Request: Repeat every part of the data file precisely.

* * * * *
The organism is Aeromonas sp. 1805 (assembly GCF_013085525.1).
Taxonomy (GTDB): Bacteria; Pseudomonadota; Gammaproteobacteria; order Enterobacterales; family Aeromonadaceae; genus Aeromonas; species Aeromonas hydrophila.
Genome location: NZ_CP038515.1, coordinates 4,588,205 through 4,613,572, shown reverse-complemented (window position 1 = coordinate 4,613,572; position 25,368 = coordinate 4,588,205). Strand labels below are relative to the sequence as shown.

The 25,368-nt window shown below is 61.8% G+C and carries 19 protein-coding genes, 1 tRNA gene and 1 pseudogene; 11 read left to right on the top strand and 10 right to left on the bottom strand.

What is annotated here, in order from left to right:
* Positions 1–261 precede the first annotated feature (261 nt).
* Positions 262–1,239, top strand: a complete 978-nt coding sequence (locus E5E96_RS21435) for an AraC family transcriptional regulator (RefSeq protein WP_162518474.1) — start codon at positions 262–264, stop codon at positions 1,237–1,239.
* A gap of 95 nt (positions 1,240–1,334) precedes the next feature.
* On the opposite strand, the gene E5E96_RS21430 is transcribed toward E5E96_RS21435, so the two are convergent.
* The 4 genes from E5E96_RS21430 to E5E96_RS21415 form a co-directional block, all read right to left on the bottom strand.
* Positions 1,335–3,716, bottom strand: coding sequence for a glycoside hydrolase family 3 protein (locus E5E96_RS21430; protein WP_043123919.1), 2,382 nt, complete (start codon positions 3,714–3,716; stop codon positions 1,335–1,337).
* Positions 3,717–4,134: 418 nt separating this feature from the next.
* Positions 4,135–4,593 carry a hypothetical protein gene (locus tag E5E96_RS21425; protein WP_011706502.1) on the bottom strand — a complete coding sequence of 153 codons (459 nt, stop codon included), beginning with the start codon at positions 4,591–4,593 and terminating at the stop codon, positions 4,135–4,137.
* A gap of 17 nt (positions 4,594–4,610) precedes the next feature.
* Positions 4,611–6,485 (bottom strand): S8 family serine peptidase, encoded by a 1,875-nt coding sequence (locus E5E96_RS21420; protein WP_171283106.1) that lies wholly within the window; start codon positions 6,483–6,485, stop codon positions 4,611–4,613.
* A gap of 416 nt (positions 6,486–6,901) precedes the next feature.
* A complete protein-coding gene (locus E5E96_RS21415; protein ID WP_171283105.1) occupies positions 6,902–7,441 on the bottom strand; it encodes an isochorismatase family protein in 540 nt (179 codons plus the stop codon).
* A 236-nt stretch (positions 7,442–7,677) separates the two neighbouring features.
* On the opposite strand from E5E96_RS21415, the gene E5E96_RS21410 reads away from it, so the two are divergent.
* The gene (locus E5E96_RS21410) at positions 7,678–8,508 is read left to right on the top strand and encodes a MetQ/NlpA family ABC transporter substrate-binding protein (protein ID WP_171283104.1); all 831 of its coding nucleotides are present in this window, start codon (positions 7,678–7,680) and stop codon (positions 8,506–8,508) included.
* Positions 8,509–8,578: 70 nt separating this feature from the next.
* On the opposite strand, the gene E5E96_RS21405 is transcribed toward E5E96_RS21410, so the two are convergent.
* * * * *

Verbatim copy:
The organism is Aeromonas sp. 1805 (assembly GCF_013085525.1).
Taxonomy (GTDB): Bacteria; Pseudomonadota; Gammaproteobacteria; order Enterobacterales; family Aeromonadaceae; genus Aeromonas; species Aeromonas hydrophila.
Genome location: NZ_CP038515.1, coordinates 4,588,205 through 4,613,572, shown reverse-complemented (window position 1 = coordinate 4,613,572; position 25,368 = coordinate 4,588,205). Strand labels below are relative to the sequence as shown.

The 25,368-nt window shown below is 61.8% G+C and carries 19 protein-coding genes, 1 tRNA gene and 1 pseudogene; 11 read left to right on the top strand and 10 right to left on the bottom strand.

What is annotated here, in order from left to right:
* Positions 1–261 precede the first annotated feature (261 nt).
* Positions 262–1,239, top strand: a complete 978-nt coding sequence (locus E5E96_RS21435) for an AraC family transcriptional regulator (RefSeq protein WP_162518474.1) — start codon at positions 262–264, stop codon at positions 1,237–1,239.
* A gap of 95 nt (positions 1,240–1,334) precedes the next feature.
* On the opposite strand, the gene E5E96_RS21430 is transcribed toward E5E96_RS21435, so the two are convergent.
* The 4 genes from E5E96_RS21430 to E5E96_RS21415 form a co-directional block, all read right to left on the bottom strand.
* Positions 1,335–3,716, bottom strand: coding sequence for a glycoside hydrolase family 3 protein (locus E5E96_RS21430; protein WP_043123919.1), 2,382 nt, complete (start codon positions 3,714–3,716; stop codon positions 1,335–1,337).
* Positions 3,717–4,134: 418 nt separating this feature from the next.
* Positions 4,135–4,593 carry a hypothetical protein gene (locus tag E5E96_RS21425; protein WP_011706502.1) on the bottom strand — a complete coding sequence of 153 codons (459 nt, stop codon included), beginning with the start codon at positions 4,591–4,593 and terminating at the stop codon, positions 4,135–4,137.
* A gap of 17 nt (positions 4,594–4,610) precedes the next feature.
* Positions 4,611–6,485 (bottom strand): S8 family serine peptidase, encoded by a 1,875-nt coding sequence (locus E5E96_RS21420; protein WP_171283106.1) that lies wholly within the window; start codon positions 6,483–6,485, stop codon positions 4,611–4,613.
* A gap of 416 nt (positions 6,486–6,901) precedes the next feature.
* A complete protein-coding gene (locus E5E96_RS21415; protein ID WP_171283105.1) occupies positions 6,902–7,441 on the bottom strand; it encodes an isochorismatase family protein in 540 nt (179 codons plus the stop codon).
* A 236-nt stretch (positions 7,442–7,677) separates the two neighbouring features.
* On the opposite strand from E5E96_RS21415, the gene E5E96_RS21410 reads away from it, so the two are divergent.
* The gene (locus E5E96_RS21410) at positions 7,678–8,508 is read left to right on the top strand and encodes a MetQ/NlpA family ABC transporter substrate-binding protein (protein ID WP_171283104.1); all 831 of its coding nucleotides are present in this window, start codon (positions 7,678–7,680) and stop codon (positions 8,506–8,508) included.
* Positions 8,509–8,578: 70 nt separating this feature from the next.
* On the opposite strand, the gene E5E96_RS21405 is transcribed toward E5E96_RS21410, so the two are convergent.